Seanad debates

Tuesday, 16 December 2014

Road Traffic (No. 2) Bill 2014: Second Stage


4:25 pm

Photo of Sean BarrettSean Barrett (Independent) | Oireachtas source

It is a very important matter, as the Minister indicated.

Motoring is an activity that used to kill more than 600 people per year. We will probably get the fatality figure down to 200 this year, compared with the figure of a little over 160 in our best year. We must keep the legislation up to date with what is happening. The Minister indicated that a commencement order was not signed and referred to "inadvertent errors" in this regard. We all make such errors from time to time and I appreciate fully the Minister's bona fides in this matter. He is trying to correct those errors and is doing so urgently. We must be vigilant to ensure commencement orders are signed.

Some 75,000 offences are affected by this error, 70% of which relate to speeding. Senator O'Neill noted that the offences also include dangerous parking and driving vehicles that have not been tested. These offences contribute to a lack of safety on the roads. We must always keep an eye on where the next improvements in safety is coming from and keep the momentum up, because it moves to other activities. We were all rightly shocked by the death of a gentleman near this building recently. We know the human toil and misery road accidents cause and we have met the groups campaigning against drink driving and so on. Likewise, we all have seen the progress that was made in recent years.

In the spirit that the Minister saw a situation that needed to be addressed and is seeking to raise awareness of unsafe practices and deal with those practices, he is right to bring this legislation forward before Christmas. The seasonal road safety campaign is not just an exercise for the cameras. Where it is necessary to change laws urgently to address a particular issue, I support the Minister in that. While I appreciate the human rights emphasis of the Irish legal profession, it sometimes seems that the rights of people to conduct themselves in an unsafe manner on the roads are vindicated much more strenuously than are the rights of the victims of that behaviour. I feel a certain sense of despair when I see yet more transport cases being dismissed by judges up and down the country. There is a huge cost to that.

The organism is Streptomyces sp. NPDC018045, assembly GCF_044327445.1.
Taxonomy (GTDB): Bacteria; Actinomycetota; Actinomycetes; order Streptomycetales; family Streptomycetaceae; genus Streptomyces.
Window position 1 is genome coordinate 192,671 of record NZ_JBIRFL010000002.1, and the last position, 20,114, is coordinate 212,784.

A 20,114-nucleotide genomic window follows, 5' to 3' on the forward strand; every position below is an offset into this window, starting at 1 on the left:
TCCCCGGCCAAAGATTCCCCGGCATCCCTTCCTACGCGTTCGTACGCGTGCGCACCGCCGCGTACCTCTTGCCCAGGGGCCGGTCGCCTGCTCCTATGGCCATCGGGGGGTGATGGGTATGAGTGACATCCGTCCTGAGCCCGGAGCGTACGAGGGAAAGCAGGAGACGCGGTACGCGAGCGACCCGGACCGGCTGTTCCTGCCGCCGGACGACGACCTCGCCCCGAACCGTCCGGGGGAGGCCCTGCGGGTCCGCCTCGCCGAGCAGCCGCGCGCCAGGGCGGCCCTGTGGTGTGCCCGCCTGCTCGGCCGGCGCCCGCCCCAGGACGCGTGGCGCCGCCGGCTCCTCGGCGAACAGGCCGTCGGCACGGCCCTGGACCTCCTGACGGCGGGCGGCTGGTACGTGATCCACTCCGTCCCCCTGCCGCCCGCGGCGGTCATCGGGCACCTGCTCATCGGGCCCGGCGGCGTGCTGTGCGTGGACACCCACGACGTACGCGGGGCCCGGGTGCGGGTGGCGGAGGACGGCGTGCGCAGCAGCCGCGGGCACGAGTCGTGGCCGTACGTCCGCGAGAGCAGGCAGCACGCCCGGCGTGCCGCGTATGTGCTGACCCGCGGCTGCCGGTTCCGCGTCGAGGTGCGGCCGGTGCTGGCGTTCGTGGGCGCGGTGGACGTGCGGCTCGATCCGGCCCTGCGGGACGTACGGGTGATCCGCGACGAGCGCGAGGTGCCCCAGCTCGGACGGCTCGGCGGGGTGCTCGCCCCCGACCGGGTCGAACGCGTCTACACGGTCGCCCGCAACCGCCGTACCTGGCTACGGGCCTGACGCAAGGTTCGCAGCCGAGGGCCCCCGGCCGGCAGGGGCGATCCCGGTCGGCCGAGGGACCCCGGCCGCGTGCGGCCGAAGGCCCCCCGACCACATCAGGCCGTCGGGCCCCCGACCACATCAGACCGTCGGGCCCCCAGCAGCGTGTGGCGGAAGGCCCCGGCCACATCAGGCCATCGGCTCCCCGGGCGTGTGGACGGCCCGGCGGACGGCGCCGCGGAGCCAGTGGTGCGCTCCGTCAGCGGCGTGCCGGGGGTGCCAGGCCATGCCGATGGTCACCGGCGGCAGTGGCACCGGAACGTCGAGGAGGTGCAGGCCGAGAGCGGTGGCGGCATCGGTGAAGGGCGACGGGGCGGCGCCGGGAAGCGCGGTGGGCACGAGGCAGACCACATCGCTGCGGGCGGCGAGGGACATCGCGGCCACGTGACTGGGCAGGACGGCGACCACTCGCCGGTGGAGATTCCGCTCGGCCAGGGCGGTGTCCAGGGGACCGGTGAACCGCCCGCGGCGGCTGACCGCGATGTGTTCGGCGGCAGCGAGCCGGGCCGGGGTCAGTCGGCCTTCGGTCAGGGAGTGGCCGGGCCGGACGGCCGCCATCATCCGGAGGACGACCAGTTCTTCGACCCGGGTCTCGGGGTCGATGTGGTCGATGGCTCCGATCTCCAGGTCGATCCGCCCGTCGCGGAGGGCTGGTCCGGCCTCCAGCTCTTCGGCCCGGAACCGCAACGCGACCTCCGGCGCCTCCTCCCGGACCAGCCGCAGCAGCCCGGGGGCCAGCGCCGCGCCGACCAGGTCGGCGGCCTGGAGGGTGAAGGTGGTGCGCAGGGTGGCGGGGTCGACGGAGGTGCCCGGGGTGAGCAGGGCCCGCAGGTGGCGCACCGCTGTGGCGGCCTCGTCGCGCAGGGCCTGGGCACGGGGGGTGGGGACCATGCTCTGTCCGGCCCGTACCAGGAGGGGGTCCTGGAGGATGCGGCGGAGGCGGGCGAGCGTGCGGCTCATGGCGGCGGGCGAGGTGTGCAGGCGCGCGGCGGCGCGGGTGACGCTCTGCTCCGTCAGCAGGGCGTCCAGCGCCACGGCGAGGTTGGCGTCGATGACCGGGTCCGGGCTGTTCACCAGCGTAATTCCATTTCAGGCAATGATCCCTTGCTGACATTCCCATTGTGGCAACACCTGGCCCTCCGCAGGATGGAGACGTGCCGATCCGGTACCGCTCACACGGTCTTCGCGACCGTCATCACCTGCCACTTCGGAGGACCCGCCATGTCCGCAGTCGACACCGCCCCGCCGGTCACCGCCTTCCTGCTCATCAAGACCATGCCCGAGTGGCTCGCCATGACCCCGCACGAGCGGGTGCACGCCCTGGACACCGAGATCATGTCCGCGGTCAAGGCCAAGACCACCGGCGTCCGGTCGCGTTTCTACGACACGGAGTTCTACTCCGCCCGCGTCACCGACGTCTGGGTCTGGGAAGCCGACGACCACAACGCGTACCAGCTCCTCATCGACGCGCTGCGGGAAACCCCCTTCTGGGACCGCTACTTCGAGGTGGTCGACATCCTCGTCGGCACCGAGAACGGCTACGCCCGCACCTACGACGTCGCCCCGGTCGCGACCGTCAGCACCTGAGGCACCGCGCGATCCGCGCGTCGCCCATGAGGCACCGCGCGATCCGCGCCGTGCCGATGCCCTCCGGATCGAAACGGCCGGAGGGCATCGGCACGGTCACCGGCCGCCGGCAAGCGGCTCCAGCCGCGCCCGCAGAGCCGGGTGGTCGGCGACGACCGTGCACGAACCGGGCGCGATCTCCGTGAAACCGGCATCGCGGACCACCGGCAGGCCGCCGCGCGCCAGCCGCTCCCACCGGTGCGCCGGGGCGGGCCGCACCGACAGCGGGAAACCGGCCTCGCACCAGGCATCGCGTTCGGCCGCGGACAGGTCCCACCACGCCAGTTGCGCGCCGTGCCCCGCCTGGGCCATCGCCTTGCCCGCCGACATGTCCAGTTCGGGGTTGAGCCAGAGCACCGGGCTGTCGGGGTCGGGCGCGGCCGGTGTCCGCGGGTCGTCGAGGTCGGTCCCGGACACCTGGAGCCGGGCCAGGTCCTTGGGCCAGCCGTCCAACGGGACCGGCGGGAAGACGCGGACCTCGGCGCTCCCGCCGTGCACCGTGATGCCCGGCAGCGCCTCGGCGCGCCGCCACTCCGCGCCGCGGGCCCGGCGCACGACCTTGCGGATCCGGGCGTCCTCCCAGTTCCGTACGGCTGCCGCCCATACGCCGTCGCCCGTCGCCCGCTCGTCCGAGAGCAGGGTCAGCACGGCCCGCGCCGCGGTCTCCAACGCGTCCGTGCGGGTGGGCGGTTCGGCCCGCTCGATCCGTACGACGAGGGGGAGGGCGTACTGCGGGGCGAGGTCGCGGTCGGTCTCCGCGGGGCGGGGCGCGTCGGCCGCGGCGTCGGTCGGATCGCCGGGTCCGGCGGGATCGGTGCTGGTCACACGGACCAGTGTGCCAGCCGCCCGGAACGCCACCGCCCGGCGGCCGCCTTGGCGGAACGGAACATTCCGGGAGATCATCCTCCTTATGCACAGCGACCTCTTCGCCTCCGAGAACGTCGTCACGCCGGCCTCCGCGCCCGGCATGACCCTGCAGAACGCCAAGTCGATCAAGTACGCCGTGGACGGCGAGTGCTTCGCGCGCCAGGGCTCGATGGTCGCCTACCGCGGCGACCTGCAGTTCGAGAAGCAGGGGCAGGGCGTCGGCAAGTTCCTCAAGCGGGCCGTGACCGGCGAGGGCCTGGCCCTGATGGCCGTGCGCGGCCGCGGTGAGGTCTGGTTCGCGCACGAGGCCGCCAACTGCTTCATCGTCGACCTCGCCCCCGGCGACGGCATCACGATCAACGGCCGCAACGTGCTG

The Minister is trying to address a problem of safety and he deserves the support of the House in that effort. I agree with Senator O'Neill that we probably do need new and comprehensive road safety legislation rather than repeatedly adding new provisions to existing law to address loopholes and errors that were made. It is a major problem. For young males aged under 35, the leading cause of death is road accidents. With that in mind, I broadly support what the Minister is proposing to do here. I also support Senator O'Donovan on his point regarding the national car test. If it is to be a serious offence for drivers not to display a valid NCT certificate, then we must facilitate those who are genuinely trying to have their vehicles tested by ensuring there is no waiting list. I am sure the Minister already has that issue in hand.


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